Thursday, 13 August 2009

Loss of respect for the elderly

We are all going to grow old!

"Older people are the custodians of our traditions, our heritage and our cultures. They reflect our past and are the mirrors of our future. They have the right to a healthy, productive life, to live in a caring environment and to be treated with respect." - South African Minister of Social Development at the United Nations Second World Assembly on Ageing in Madrid.

As human beings were are the only conscious animal that is aware that one day our own existence will end. This is scary and many of us prefer to ignore this through denial and repression. However, we only know this because we have a memory of those who have passed before us.

Our memories are not only there to remind us of the bad things (such as death), but also plays an important role in our development and survival. In the wild, it is the old, wily Kudu who lives the longest because he has learnt from experience and retains the memories.

In all cultures, the history of a tribe, as well as the memories of past calamities was preserved only in the minds of the old people. Thus it was important before the written word, for all cultures to remember and pass on the knowledge of life saving information. The young thus stayed with in close proximity to their elders, and made effort to look after them in their old age. This is also one of the important foundations in worship of the forefathers.

Earlier than in other cultures, Europeans memories have been passed on to the next through the written word. This has been an important reason for their world dominance. The less reliance needed on the old, led in turn to smaller family units and inevitably accumulation of power and wealth in the hands of the few. It also led to younger family members being able to hold their elders to account for their past actions and decisions.

As the various cultures throughout the world have become civilised, they have gained the knowledge of the existing written word (mostly from the Bible) and often lost their own culture and memories before it is preserved in a written form.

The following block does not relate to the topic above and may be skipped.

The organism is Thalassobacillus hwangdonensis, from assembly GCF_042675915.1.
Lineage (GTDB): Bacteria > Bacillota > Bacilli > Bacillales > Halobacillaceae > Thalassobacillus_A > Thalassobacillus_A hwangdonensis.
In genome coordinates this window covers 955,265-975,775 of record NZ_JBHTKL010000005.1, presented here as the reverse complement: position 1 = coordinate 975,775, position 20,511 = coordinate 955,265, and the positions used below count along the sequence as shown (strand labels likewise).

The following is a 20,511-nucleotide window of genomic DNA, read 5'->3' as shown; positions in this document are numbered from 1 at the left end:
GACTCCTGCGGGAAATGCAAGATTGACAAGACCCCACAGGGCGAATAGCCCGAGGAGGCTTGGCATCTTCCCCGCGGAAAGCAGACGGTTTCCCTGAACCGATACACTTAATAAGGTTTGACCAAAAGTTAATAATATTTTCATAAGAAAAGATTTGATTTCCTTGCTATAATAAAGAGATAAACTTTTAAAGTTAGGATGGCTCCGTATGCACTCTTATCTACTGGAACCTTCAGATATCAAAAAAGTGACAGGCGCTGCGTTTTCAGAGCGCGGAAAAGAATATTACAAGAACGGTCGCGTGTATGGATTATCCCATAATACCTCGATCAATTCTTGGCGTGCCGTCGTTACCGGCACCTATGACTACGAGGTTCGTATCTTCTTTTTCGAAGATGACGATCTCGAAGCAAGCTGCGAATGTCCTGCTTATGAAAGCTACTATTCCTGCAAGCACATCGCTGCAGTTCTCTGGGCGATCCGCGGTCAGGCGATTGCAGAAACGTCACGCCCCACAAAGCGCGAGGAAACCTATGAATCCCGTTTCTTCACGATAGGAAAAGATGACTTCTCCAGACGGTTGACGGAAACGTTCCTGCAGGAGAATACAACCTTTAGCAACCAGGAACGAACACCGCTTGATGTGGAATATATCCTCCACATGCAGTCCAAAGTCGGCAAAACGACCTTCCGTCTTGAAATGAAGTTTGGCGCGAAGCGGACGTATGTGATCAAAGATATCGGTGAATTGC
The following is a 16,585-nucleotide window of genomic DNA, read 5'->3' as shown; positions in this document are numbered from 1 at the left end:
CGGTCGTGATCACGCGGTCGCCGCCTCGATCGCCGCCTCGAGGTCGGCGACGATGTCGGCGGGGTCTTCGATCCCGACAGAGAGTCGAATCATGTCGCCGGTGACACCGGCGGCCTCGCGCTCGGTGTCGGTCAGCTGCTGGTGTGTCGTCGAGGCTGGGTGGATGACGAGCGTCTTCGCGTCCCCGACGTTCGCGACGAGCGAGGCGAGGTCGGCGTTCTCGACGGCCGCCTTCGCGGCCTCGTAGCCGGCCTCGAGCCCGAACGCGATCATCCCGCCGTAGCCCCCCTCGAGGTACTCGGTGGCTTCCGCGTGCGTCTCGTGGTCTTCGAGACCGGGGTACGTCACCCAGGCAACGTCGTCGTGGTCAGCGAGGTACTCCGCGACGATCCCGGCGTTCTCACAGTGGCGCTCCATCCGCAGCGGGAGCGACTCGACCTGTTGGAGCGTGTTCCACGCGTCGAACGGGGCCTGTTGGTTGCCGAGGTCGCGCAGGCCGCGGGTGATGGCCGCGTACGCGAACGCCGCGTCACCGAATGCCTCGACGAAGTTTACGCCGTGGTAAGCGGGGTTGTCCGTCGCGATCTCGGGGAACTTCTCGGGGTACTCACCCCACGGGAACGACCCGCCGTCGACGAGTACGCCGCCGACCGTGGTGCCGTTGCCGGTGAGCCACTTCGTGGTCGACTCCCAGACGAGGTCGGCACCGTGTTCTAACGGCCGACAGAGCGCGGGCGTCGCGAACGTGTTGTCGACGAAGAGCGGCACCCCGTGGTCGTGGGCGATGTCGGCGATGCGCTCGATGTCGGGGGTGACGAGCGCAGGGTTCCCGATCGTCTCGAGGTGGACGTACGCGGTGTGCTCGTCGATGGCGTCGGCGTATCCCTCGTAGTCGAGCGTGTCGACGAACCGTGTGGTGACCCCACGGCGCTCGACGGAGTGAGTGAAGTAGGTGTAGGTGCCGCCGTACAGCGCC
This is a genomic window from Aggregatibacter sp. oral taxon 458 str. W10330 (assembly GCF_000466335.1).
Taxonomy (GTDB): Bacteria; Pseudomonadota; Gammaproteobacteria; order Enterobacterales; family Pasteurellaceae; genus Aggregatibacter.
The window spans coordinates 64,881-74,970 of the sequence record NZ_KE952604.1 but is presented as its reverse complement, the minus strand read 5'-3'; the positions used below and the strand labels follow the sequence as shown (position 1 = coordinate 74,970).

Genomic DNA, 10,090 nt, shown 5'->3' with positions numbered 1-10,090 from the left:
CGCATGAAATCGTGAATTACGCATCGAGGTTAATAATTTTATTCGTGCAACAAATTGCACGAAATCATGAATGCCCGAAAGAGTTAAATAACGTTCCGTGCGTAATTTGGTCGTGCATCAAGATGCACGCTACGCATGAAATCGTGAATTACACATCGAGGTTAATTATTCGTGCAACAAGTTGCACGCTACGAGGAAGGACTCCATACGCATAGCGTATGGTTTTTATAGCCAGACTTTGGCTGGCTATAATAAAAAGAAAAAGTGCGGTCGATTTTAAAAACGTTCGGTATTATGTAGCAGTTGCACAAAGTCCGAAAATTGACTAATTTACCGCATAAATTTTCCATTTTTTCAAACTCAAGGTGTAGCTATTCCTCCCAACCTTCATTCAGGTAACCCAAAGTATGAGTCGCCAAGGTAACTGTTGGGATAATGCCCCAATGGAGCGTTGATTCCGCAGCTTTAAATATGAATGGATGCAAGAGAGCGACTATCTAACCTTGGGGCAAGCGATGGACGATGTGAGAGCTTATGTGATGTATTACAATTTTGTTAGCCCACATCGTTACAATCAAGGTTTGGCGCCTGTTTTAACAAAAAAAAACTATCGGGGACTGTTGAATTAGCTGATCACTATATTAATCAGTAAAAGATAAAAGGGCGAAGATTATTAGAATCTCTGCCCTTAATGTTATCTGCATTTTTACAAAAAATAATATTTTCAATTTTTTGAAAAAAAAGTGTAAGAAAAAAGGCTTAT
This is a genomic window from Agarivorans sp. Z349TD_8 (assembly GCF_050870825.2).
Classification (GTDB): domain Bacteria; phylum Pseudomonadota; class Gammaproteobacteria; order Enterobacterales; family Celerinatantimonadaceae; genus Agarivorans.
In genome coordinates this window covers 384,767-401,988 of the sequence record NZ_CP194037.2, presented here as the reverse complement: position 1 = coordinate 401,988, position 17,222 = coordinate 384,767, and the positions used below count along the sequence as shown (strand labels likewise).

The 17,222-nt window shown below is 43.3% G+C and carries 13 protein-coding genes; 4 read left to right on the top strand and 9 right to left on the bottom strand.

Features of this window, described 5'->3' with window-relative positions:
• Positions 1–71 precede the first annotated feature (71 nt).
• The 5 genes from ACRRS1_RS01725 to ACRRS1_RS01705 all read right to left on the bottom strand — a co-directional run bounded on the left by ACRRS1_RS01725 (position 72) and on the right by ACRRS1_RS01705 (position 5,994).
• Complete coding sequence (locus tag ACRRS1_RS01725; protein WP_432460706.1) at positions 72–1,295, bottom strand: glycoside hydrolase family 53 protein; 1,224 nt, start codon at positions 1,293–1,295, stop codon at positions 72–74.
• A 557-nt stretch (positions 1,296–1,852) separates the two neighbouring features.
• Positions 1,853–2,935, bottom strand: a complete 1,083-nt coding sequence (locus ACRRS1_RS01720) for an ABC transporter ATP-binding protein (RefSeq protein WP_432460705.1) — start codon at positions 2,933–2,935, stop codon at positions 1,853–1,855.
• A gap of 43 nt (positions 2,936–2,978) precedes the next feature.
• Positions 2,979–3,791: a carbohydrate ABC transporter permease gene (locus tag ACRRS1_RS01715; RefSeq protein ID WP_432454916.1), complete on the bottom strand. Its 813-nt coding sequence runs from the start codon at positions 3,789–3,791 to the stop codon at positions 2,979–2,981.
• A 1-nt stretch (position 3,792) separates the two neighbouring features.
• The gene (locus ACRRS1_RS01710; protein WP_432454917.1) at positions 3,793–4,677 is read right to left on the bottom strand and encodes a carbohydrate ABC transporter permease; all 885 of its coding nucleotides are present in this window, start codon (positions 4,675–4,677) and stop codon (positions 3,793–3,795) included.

However, since the advent of the World Wide Web in 1994, more and more of our memories, and thus our past, are available to all. And to add injury to insult, it is the young who are able to access the Web the easiest. With this vast library of information available at their fingertips, it is becoming easier for the young to judge their elders.

Our elders have lost the advantage of being the memory banks of our culture and history.

In a similar vein, earlier communication between the generations occurred at night after the evening meal. During the story telling (imparting of past wisdoms), the young were to be seen “not heard”. This was an important gesture of respect for the old, and a way of ensuring your own survival if you should get into an unfamiliar and deadly situation.

Our modern technology now means we all have cellular telephones. However, it is often the younger person doing the calling. The purpose is often still the same – to get something, whether information or to request money.

Now they cut the elder short during the normal greetings (a sign of respect) because “my credit is going to run out so listen quickly!”

We need a law to protect our elderly. Such a law must include:
• The right of older persons to live safely and without fear of abuse;
• the assumption that older persons are competent to make informed choices and decisions about their lives;
• the right of older persons to be treated fairly and be valued independently of their economic contribution; and
• the right of older persons to have access to employment, health, welfare, transportation, social assistance and other support systems without regard to economic status.
The law must also provide a mechanism punish abuse of the elderly.